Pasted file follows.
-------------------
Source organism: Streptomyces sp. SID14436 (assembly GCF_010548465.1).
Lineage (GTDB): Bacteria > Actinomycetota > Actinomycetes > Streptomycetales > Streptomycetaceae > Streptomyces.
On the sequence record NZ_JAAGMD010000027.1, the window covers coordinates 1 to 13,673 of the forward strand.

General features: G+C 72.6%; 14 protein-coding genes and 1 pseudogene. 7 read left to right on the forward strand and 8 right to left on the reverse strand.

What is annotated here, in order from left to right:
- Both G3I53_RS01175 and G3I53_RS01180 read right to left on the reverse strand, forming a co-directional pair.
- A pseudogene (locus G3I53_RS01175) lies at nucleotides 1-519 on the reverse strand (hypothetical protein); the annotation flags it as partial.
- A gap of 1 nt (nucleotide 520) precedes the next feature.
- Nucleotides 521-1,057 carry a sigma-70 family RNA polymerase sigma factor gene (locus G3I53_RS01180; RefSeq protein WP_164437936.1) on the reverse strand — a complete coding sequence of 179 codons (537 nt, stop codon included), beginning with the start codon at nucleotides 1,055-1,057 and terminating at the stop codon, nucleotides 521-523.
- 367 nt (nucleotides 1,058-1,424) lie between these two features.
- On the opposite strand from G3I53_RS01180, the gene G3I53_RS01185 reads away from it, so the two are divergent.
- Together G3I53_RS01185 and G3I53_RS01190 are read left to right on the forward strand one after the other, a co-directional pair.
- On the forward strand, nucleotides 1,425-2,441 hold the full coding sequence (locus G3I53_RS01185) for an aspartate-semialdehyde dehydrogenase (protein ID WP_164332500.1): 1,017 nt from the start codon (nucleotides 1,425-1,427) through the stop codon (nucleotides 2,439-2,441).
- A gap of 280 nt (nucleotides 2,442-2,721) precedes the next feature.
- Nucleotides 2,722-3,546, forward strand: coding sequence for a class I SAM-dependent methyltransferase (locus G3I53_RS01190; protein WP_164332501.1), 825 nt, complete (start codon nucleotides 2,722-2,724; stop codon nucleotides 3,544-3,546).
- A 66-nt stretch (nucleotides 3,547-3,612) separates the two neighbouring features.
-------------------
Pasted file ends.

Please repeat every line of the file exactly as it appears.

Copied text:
Source organism: Streptomyces sp. SID14436 (assembly GCF_010548465.1).
Lineage (GTDB): Bacteria > Actinomycetota > Actinomycetes > Streptomycetales > Streptomycetaceae > Streptomyces.
On the sequence record NZ_JAAGMD010000027.1, the window covers coordinates 1 to 13,673 of the forward strand.

General features: G+C 72.6%; 14 protein-coding genes and 1 pseudogene. 7 read left to right on the forward strand and 8 right to left on the reverse strand.

What is annotated here, in order from left to right:
- Both G3I53_RS01175 and G3I53_RS01180 read right to left on the reverse strand, forming a co-directional pair.
- A pseudogene (locus G3I53_RS01175) lies at nucleotides 1-519 on the reverse strand (hypothetical protein); the annotation flags it as partial.
- A gap of 1 nt (nucleotide 520) precedes the next feature.
- Nucleotides 521-1,057 carry a sigma-70 family RNA polymerase sigma factor gene (locus G3I53_RS01180; RefSeq protein WP_164437936.1) on the reverse strand — a complete coding sequence of 179 codons (537 nt, stop codon included), beginning with the start codon at nucleotides 1,055-1,057 and terminating at the stop codon, nucleotides 521-523.
- 367 nt (nucleotides 1,058-1,424) lie between these two features.
- On the opposite strand from G3I53_RS01180, the gene G3I53_RS01185 reads away from it, so the two are divergent.
- Together G3I53_RS01185 and G3I53_RS01190 are read left to right on the forward strand one after the other, a co-directional pair.
- On the forward strand, nucleotides 1,425-2,441 hold the full coding sequence (locus G3I53_RS01185) for an aspartate-semialdehyde dehydrogenase (protein ID WP_164332500.1): 1,017 nt from the start codon (nucleotides 1,425-1,427) through the stop codon (nucleotides 2,439-2,441).
- A gap of 280 nt (nucleotides 2,442-2,721) precedes the next feature.
- Nucleotides 2,722-3,546, forward strand: coding sequence for a class I SAM-dependent methyltransferase (locus G3I53_RS01190; protein WP_164332501.1), 825 nt, complete (start codon nucleotides 2,722-2,724; stop codon nucleotides 3,544-3,546).
- A 66-nt stretch (nucleotides 3,547-3,612) separates the two neighbouring features.